At least one Romney is getting some good animal press these days - or mostly good anyway.
Ann Romney's magnificent horse, Rafalca, competed in London as part of the U.S. Olympic equestrian team. Rafalca, with co-owner Jan Eberling, a seasoned Grand Prix dressage competitor aboard, came in way out of the ribbons - 28th place - but being named to represent the U.S. among the world's best horses and riders is an achievement and Romney's involvement put horse sports in the spotlight.
[Although we will note that Romney and her trainer were named in a suit that was settled out of court involving the sale of a horse, Super Hit, for $125,000 that was found to have "staggering amounts" of drugs in his system at the time of the pre-purchase vet exam.]
Some were offended by comedian Stephen Colbert's relentless routines mocking the sport as elitist.
Well, the fact is, not too many working stiffs make it to the upper echelons of competitive horse events - it just simply costs too much. Tens of thousands for starters. And that's just to buy the horse. Toss in tens of thousands more to care for him, train him, show him and transport him at that level. This is not to say that many cheap horses don't go on to perform wonderfully at high level events under the right trainers, nor that elements of dressage training can't be learned by all riders.
You just better have deep pockets - or a wealthy patron - to make it in the big leagues.
But hand it to Colbert for hopping on a top dressage horse in a sweet and funny sketch for The Colbert Report. In it, Colbert, looking the part in dressage coat and white breeches, survives a few spins around the arena under the tutelage of a former Team U.S.A. dressage coach, that included a moment when the horse, Conchita, shied from something, Colbert's camera crew perhaps, and he stayed put.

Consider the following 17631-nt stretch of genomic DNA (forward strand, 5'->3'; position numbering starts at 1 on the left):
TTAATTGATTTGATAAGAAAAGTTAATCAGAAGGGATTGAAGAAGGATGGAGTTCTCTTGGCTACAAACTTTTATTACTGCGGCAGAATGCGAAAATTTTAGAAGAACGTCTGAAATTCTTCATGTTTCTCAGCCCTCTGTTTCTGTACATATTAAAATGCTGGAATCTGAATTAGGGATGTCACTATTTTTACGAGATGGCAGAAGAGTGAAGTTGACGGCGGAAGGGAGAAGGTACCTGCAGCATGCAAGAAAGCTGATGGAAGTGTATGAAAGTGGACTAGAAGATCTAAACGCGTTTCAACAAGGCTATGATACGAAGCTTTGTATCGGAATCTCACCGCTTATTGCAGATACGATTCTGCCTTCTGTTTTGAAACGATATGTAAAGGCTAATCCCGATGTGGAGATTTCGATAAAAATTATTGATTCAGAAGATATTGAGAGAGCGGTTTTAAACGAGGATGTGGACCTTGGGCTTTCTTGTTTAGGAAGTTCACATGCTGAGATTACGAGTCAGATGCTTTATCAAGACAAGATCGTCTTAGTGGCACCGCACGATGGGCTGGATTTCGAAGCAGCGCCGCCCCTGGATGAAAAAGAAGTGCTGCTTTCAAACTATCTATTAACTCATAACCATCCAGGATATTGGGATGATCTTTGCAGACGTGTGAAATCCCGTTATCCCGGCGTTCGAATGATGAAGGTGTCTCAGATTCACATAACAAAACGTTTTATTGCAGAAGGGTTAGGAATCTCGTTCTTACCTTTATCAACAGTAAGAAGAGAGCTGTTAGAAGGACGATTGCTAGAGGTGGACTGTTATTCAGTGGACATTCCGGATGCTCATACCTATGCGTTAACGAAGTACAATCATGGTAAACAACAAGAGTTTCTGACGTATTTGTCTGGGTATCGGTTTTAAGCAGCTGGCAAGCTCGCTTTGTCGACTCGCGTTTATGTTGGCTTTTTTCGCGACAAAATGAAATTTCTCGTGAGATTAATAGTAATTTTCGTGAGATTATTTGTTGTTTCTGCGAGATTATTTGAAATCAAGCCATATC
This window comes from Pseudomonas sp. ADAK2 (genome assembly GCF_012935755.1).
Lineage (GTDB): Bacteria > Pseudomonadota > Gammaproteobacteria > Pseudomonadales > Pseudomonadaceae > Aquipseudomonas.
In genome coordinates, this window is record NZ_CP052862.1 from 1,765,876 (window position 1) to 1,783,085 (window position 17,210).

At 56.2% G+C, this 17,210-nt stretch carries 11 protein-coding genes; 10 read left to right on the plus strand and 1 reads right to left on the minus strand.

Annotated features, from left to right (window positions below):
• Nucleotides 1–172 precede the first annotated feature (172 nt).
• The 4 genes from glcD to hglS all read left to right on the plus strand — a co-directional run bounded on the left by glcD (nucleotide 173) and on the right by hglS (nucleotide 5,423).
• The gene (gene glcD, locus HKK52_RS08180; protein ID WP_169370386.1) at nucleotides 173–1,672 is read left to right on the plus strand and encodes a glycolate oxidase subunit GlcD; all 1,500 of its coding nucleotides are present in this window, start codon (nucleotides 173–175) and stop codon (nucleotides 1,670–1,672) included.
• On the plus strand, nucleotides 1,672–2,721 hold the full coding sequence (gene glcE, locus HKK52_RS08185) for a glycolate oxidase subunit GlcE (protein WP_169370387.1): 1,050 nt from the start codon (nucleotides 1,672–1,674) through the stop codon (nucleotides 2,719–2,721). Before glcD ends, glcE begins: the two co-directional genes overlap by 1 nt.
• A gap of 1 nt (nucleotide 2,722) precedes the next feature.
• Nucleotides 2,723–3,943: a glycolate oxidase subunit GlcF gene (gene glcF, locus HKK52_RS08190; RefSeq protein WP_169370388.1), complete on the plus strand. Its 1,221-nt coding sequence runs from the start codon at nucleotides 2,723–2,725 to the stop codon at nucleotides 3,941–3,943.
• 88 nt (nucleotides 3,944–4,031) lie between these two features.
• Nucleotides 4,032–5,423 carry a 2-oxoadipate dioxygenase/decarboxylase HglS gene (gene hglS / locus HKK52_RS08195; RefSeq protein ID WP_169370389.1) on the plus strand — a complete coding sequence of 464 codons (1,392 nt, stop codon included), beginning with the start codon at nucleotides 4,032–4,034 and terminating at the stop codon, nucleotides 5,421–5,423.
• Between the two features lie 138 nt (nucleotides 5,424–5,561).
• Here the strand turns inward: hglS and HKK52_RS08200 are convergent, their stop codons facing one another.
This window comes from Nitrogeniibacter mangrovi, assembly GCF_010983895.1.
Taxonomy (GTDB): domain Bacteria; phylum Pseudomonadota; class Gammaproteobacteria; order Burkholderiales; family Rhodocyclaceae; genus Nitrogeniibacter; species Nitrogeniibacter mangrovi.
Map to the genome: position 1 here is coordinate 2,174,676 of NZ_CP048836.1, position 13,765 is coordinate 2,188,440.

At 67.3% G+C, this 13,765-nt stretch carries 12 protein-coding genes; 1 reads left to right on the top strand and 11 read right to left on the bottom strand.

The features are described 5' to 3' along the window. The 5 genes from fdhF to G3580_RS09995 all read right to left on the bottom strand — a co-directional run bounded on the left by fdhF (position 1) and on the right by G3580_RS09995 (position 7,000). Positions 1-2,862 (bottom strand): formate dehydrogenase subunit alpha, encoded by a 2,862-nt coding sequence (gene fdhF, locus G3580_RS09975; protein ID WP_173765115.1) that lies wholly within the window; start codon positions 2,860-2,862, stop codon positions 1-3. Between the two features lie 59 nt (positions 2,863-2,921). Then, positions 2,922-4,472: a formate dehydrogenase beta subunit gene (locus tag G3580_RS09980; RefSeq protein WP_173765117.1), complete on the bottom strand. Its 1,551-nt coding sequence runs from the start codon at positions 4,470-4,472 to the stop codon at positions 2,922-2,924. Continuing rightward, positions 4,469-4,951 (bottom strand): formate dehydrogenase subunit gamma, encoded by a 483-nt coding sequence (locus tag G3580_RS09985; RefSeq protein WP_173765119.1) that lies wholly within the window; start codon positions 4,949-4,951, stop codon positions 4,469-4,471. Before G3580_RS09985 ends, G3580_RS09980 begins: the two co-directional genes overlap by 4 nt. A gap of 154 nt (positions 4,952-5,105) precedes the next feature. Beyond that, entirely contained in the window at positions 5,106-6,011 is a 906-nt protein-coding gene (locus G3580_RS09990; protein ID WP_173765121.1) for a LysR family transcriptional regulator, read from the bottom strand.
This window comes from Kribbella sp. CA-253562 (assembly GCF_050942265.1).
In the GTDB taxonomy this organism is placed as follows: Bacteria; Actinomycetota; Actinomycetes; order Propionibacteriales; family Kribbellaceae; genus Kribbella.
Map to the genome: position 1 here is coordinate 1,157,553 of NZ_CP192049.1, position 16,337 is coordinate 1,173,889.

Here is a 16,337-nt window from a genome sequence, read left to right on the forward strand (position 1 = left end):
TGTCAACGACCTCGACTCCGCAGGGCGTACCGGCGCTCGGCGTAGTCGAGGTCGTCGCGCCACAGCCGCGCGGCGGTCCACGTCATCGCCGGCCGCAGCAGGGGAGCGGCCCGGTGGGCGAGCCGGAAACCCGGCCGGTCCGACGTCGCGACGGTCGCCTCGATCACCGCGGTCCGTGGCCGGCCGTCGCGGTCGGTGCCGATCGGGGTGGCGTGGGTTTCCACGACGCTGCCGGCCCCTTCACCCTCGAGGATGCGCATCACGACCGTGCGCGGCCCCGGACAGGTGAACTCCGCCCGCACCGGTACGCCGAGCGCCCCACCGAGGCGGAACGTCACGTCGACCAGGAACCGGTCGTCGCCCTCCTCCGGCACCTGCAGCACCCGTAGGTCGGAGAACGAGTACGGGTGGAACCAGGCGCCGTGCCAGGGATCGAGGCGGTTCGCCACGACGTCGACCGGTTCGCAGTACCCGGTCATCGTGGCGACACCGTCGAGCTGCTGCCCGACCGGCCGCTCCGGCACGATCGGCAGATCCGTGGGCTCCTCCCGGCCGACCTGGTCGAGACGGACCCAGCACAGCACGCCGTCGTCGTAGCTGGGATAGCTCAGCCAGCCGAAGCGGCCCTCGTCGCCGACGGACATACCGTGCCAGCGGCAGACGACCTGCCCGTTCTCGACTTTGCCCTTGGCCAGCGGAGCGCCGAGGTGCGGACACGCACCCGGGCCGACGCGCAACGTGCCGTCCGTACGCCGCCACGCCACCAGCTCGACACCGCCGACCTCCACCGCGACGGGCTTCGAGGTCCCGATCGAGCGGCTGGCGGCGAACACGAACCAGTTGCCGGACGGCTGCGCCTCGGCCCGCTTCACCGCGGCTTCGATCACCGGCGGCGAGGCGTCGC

Not bad for a novice.
That Conchita then performed a highly-technical dressage exercise, the piaffe, beginner in the saddle was quite a sight.
Meanwhile, Ann Romney's husband can't shake that unfortunate summer vacation trip almost 30 years ago where he lashed poor Seamus Romney, the Irish Setter to the roof of the car in a crate for a 12-hour trip to Canada. (Nobody's ever told us how Seamus got home from that trip. So there's a good chance it was a 24 hour ride total.)
Doggie defenders have positively come unglued. The website Dogs Against Romney is positively foaming at the mouth with stories, videos and ads for every Dogs-Against-Romney item imaginable: bumper stickers, lawn signs, T-shirts.
Then there's the new book - out just in time for the conventions - by political satirists Bruce Kluger and David Slavin: Dog on the Roof! On the Road with Mitt and the Mutt.
The little purse-sized book, illustrated by Colleen Clapp (who has created graphics for the Philadelphia Zoo) and written in verse, lampoons the now infamous family vacation, imagining a cross-country trip with stops at such landmarks as Mt. Rushmore and the Washington monument, in the Romney-mobile - with, of course, one very unhappy puppy on the roof.
(Rafalca photo/AP/Markus Schreiber)